The Los Angeles-based Annenberg Foundation has revealed it purchased a set of 24 Hopi and Apache masks at a controversial Paris auction and will return them to tribes in Arizona that had tried get the sale blocked.
After an unsuccessful lawsuit filed by lawyers for the advocacy group Survival International, who argued that the masks were the cultural property of the Hopi and San Carlos Apache tribes, the Annenberg Foundation scooped up 24 of the masks “for the sole purpose of returning them to their rightful owners,” it said on Wednesday.
The philanthropic organization paid $530,000 when the items went under the hammer on Monday.
“As an artist, I was struck by the awesome power and beauty of these objects,” said the foundation’s director, Gregory Annenberg Weingarten, who first thought of intervening after a similar sale of Native American art stirred controversy back in April. “But these are not trophies to have on one’s mantel; they are truly sacred works for the Native Americans.”
Under the Native American Graves Protection and Repatriation Act, federally recognized Native American tribes are able to reclaim certain funerary, sacred or otherwise culturally important objects. As that law does not apply abroad, a French court ruled last week that EVE auction house in Paris could proceed with the sale.
After the legal challenge flopped, the U.S. Embassy in Paris lobbied for the suspension of the sale in a last-ditch effort — but to no avail.
Monday night's sale, which included 27 masks and a variety of other Native American artifacts, brought in $1.6 million in total.
Another one of the masks was purchased for nearly $18,000 by Survival International’s French lawyer, Pierre Servan-Schreiber. The remaining two masks were sold to unidentified bidders, and their fate is unknown.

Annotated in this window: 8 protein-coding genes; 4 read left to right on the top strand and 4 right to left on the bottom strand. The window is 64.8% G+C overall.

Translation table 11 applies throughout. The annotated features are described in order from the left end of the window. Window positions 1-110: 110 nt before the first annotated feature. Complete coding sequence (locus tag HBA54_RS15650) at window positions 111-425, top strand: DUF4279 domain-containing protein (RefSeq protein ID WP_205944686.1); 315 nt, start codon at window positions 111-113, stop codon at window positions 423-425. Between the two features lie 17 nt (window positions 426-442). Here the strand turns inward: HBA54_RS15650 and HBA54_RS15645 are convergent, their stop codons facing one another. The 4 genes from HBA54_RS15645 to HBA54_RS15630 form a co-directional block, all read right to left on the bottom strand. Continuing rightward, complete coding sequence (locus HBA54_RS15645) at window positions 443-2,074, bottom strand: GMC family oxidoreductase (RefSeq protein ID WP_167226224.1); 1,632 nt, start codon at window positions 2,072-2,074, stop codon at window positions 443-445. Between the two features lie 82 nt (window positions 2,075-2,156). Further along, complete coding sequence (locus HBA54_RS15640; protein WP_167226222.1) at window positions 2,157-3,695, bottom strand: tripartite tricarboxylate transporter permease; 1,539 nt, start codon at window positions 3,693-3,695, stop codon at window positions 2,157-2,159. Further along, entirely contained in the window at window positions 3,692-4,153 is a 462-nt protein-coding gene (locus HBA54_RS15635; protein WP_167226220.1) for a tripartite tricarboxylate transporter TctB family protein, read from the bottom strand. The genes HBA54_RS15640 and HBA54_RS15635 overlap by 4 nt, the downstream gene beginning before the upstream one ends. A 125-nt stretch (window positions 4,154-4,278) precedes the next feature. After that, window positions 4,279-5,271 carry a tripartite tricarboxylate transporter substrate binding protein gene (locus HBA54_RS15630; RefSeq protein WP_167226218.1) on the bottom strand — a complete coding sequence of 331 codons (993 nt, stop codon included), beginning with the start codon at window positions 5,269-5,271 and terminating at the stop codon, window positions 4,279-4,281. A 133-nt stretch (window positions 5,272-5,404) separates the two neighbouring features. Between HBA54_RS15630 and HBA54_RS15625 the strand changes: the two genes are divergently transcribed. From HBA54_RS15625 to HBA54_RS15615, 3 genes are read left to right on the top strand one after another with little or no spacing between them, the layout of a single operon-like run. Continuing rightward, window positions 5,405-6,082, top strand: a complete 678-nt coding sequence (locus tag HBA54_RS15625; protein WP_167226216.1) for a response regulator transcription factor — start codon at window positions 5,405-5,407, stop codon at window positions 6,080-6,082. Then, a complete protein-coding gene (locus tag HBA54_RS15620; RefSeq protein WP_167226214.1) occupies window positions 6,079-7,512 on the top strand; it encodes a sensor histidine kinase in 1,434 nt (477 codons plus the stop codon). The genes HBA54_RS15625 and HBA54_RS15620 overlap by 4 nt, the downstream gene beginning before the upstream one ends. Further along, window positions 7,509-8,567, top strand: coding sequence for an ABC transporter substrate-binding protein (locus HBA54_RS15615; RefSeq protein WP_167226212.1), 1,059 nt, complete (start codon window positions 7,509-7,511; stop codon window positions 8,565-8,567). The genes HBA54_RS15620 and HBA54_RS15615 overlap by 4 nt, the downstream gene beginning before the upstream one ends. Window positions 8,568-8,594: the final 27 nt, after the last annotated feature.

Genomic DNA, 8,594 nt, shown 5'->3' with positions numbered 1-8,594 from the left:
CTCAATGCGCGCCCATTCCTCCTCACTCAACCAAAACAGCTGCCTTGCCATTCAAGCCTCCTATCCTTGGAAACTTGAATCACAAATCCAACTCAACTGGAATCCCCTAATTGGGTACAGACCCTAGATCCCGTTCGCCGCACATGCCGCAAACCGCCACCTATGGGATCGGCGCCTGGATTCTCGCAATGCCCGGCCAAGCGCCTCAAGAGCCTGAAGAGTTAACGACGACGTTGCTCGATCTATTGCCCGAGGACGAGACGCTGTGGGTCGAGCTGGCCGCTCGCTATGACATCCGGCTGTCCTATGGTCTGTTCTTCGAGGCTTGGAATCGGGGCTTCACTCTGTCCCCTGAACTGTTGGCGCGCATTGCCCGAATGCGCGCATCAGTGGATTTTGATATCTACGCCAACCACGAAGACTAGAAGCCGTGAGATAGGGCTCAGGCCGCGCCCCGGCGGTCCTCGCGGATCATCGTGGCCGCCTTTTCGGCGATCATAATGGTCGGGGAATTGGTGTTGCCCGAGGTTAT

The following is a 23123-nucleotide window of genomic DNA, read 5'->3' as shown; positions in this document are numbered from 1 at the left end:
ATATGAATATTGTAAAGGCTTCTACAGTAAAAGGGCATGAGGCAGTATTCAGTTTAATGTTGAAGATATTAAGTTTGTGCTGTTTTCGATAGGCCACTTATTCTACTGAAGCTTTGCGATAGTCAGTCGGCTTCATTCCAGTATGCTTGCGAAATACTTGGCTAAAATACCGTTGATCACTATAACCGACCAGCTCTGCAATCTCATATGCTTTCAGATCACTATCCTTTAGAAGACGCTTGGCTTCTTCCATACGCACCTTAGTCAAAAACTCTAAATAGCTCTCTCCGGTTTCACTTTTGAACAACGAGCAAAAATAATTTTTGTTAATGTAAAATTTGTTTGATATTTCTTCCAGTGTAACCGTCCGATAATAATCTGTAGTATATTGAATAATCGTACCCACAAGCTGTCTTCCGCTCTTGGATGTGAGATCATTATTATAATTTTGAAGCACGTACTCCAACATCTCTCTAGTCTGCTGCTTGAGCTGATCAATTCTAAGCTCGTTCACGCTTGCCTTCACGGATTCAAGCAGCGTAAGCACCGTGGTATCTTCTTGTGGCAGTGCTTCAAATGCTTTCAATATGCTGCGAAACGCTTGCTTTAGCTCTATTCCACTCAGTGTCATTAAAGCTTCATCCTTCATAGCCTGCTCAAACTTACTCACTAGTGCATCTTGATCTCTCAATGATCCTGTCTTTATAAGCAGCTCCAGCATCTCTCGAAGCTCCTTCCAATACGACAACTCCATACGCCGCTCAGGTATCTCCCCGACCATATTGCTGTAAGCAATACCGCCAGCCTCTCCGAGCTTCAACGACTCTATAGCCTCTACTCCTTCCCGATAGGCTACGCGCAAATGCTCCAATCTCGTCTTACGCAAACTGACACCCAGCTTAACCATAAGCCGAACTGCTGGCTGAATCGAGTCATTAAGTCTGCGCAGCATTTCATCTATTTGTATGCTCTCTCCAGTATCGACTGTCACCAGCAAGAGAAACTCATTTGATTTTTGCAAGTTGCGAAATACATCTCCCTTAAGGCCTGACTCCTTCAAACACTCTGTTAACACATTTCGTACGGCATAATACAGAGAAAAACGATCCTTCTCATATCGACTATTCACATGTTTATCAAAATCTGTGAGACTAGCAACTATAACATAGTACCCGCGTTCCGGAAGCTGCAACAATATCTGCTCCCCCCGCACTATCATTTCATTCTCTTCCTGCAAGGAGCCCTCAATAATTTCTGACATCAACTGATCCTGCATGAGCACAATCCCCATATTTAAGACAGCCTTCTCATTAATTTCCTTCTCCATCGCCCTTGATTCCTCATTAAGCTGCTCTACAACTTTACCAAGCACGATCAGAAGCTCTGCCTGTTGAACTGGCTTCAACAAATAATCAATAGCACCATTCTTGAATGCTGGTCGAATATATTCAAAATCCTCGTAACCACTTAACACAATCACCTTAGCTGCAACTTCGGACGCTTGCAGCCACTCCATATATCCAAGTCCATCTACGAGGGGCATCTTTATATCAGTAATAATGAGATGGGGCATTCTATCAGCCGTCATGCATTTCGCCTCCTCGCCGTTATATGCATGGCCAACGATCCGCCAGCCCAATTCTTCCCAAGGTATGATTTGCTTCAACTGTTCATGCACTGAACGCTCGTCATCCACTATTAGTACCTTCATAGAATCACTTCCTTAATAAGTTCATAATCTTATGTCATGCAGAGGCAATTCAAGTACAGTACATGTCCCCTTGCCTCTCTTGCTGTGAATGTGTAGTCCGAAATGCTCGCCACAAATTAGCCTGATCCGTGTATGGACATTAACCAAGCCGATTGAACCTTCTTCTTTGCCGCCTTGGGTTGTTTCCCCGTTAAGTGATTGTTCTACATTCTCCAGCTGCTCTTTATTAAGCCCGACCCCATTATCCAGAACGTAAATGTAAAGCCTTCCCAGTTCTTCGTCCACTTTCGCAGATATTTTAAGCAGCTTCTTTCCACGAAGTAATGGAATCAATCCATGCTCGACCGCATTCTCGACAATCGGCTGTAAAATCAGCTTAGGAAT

The masks, some of which date back to the 18th century, are made of animal skins and other materials and worn by dancers during religious ceremonies. The Hopi consider them living beings and do not display them in public.
“This is a great day for not only the Hopi people but for the international community as a whole,” said Sam Tenakhongva, a Hopi cultural leader, in a statement provided by the foundation. “Our hope is that this act sets an example for others that items of significant cultural and religious value can only be properly cared for by those vested with the proper knowledge and responsibility. They simply cannot be put up for sale.”
The Annenberg foundation’s executive director, Leonard Aubi, told Al Jazeera that the purchase had been met with an outpouring of “gratitude and graciousness” from Hopi and Apache representatives, but noted that it was a "one-time thing."
Aubi also acknowledged the moral dilemma of participating in the sale.
“Could intervening have a boomerang effect? It does begin to crack open further questions about aiding and abetting this type of sale,” he said.
“We think we did the right thing," he added. "As for whether we’re directly or indirectly contributing to the issue, only time will tell.”